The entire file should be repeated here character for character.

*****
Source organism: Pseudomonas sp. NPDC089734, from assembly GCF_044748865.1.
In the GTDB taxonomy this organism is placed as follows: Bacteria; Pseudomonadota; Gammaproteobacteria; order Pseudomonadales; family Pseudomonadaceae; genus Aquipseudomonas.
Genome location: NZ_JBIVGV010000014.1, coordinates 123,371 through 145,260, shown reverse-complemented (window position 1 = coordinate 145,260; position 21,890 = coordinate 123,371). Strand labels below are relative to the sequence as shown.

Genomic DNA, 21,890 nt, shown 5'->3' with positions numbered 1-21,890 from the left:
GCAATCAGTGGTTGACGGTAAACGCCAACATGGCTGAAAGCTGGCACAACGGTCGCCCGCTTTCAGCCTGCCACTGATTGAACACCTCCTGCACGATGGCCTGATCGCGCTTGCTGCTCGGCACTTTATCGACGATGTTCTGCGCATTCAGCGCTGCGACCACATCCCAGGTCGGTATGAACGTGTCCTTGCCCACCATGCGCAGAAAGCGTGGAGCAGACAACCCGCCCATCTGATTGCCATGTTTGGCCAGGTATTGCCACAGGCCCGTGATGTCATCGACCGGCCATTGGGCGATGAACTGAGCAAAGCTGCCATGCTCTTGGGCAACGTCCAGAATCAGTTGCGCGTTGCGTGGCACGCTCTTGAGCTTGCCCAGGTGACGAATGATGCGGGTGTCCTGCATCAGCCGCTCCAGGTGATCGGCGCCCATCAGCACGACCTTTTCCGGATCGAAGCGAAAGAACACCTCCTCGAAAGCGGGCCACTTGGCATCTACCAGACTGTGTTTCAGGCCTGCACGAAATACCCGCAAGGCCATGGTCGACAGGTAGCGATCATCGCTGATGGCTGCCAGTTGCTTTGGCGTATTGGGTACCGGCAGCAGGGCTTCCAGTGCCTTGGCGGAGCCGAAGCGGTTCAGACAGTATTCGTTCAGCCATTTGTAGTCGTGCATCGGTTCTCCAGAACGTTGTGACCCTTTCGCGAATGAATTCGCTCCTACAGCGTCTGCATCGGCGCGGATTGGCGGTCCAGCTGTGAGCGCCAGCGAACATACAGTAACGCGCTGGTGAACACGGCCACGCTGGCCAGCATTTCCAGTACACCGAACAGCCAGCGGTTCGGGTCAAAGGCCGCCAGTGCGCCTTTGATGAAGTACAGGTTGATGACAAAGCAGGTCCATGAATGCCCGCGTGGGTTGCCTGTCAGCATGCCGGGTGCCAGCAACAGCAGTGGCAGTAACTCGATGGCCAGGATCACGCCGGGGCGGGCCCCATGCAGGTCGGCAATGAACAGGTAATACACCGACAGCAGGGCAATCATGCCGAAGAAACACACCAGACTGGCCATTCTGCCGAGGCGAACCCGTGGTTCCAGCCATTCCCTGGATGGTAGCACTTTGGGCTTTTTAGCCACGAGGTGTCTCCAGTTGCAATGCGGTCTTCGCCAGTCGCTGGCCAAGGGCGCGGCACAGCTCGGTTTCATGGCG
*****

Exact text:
Source organism: Pseudomonas sp. NPDC089734, from assembly GCF_044748865.1.
In the GTDB taxonomy this organism is placed as follows: Bacteria; Pseudomonadota; Gammaproteobacteria; order Pseudomonadales; family Pseudomonadaceae; genus Aquipseudomonas.
Genome location: NZ_JBIVGV010000014.1, coordinates 123,371 through 145,260, shown reverse-complemented (window position 1 = coordinate 145,260; position 21,890 = coordinate 123,371). Strand labels below are relative to the sequence as shown.

Genomic DNA, 21,890 nt, shown 5'->3' with positions numbered 1-21,890 from the left:
GCAATCAGTGGTTGACGGTAAACGCCAACATGGCTGAAAGCTGGCACAACGGTCGCCCGCTTTCAGCCTGCCACTGATTGAACACCTCCTGCACGATGGCCTGATCGCGCTTGCTGCTCGGCACTTTATCGACGATGTTCTGCGCATTCAGCGCTGCGACCACATCCCAGGTCGGTATGAACGTGTCCTTGCCCACCATGCGCAGAAAGCGTGGAGCAGACAACCCGCCCATCTGATTGCCATGTTTGGCCAGGTATTGCCACAGGCCCGTGATGTCATCGACCGGCCATTGGGCGATGAACTGAGCAAAGCTGCCATGCTCTTGGGCAACGTCCAGAATCAGTTGCGCGTTGCGTGGCACGCTCTTGAGCTTGCCCAGGTGACGAATGATGCGGGTGTCCTGCATCAGCCGCTCCAGGTGATCGGCGCCCATCAGCACGACCTTTTCCGGATCGAAGCGAAAGAACACCTCCTCGAAAGCGGGCCACTTGGCATCTACCAGACTGTGTTTCAGGCCTGCACGAAATACCCGCAAGGCCATGGTCGACAGGTAGCGATCATCGCTGATGGCTGCCAGTTGCTTTGGCGTATTGGGTACCGGCAGCAGGGCTTCCAGTGCCTTGGCGGAGCCGAAGCGGTTCAGACAGTATTCGTTCAGCCATTTGTAGTCGTGCATCGGTTCTCCAGAACGTTGTGACCCTTTCGCGAATGAATTCGCTCCTACAGCGTCTGCATCGGCGCGGATTGGCGGTCCAGCTGTGAGCGCCAGCGAACATACAGTAACGCGCTGGTGAACACGGCCACGCTGGCCAGCATTTCCAGTACACCGAACAGCCAGCGGTTCGGGTCAAAGGCCGCCAGTGCGCCTTTGATGAAGTACAGGTTGATGACAAAGCAGGTCCATGAATGCCCGCGTGGGTTGCCTGTCAGCATGCCGGGTGCCAGCAACAGCAGTGGCAGTAACTCGATGGCCAGGATCACGCCGGGGCGGGCCCCATGCAGGTCGGCAATGAACAGGTAATACACCGACAGCAGGGCAATCATGCCGAAGAAACACACCAGACTGGCCATTCTGCCGAGGCGAACCCGTGGTTCCAGCCATTCCCTGGATGGTAGCACTTTGGGCTTTTTAGCCACGAGGTGTCTCCAGTTGCAATGCGGTCTTCGCCAGTCGCTGGCCAAGGGCGCGGCACAGCTCGGTTTCATGGCG